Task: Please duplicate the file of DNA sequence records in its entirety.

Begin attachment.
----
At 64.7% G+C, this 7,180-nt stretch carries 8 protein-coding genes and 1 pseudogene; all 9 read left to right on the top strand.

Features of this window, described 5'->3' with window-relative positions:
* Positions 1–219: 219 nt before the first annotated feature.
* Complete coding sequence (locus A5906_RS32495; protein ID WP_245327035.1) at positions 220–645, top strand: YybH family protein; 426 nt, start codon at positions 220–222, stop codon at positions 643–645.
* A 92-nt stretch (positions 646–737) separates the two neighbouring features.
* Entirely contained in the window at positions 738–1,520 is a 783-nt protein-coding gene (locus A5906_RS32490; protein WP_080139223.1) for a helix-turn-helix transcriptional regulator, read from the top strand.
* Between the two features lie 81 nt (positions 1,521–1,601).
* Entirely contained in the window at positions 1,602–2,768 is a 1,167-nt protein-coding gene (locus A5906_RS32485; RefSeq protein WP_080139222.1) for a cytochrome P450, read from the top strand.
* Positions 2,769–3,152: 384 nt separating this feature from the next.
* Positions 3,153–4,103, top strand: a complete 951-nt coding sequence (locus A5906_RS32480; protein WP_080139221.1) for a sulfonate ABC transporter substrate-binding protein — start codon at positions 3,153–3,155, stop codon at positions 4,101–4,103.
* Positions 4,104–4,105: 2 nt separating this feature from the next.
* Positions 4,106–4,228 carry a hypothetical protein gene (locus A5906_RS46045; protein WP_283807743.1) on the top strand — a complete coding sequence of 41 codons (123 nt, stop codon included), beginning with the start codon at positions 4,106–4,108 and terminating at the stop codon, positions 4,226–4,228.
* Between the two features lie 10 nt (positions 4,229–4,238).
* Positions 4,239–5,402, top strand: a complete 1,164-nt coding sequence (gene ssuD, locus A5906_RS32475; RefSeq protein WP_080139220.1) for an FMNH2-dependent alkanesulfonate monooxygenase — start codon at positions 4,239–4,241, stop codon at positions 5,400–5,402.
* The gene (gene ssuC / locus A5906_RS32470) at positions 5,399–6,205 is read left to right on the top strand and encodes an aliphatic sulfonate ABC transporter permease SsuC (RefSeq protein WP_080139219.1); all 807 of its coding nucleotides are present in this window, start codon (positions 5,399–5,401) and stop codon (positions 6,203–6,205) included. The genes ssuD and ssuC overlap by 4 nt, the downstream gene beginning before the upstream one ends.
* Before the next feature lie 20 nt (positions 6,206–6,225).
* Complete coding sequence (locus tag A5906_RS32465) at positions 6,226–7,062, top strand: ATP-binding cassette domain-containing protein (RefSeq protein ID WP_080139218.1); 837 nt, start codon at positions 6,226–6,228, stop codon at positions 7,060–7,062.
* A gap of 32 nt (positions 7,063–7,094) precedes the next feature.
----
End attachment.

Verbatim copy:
At 64.7% G+C, this 7,180-nt stretch carries 8 protein-coding genes and 1 pseudogene; all 9 read left to right on the top strand.

Features of this window, described 5'->3' with window-relative positions:
* Positions 1–219: 219 nt before the first annotated feature.
* Complete coding sequence (locus A5906_RS32495; protein ID WP_245327035.1) at positions 220–645, top strand: YybH family protein; 426 nt, start codon at positions 220–222, stop codon at positions 643–645.
* A 92-nt stretch (positions 646–737) separates the two neighbouring features.
* Entirely contained in the window at positions 738–1,520 is a 783-nt protein-coding gene (locus A5906_RS32490; protein WP_080139223.1) for a helix-turn-helix transcriptional regulator, read from the top strand.
* Between the two features lie 81 nt (positions 1,521–1,601).
* Entirely contained in the window at positions 1,602–2,768 is a 1,167-nt protein-coding gene (locus A5906_RS32485; RefSeq protein WP_080139222.1) for a cytochrome P450, read from the top strand.
* Positions 2,769–3,152: 384 nt separating this feature from the next.
* Positions 3,153–4,103, top strand: a complete 951-nt coding sequence (locus A5906_RS32480; protein WP_080139221.1) for a sulfonate ABC transporter substrate-binding protein — start codon at positions 3,153–3,155, stop codon at positions 4,101–4,103.
* Positions 4,104–4,105: 2 nt separating this feature from the next.
* Positions 4,106–4,228 carry a hypothetical protein gene (locus A5906_RS46045; protein WP_283807743.1) on the top strand — a complete coding sequence of 41 codons (123 nt, stop codon included), beginning with the start codon at positions 4,106–4,108 and terminating at the stop codon, positions 4,226–4,228.
* Between the two features lie 10 nt (positions 4,229–4,238).
* Positions 4,239–5,402, top strand: a complete 1,164-nt coding sequence (gene ssuD, locus A5906_RS32475; RefSeq protein WP_080139220.1) for an FMNH2-dependent alkanesulfonate monooxygenase — start codon at positions 4,239–4,241, stop codon at positions 5,400–5,402.
* The gene (gene ssuC / locus A5906_RS32470) at positions 5,399–6,205 is read left to right on the top strand and encodes an aliphatic sulfonate ABC transporter permease SsuC (RefSeq protein WP_080139219.1); all 807 of its coding nucleotides are present in this window, start codon (positions 5,399–5,401) and stop codon (positions 6,203–6,205) included. The genes ssuD and ssuC overlap by 4 nt, the downstream gene beginning before the upstream one ends.
* Before the next feature lie 20 nt (positions 6,206–6,225).
* Complete coding sequence (locus tag A5906_RS32465) at positions 6,226–7,062, top strand: ATP-binding cassette domain-containing protein (RefSeq protein ID WP_080139218.1); 837 nt, start codon at positions 6,226–6,228, stop codon at positions 7,060–7,062.
* A gap of 32 nt (positions 7,063–7,094) precedes the next feature.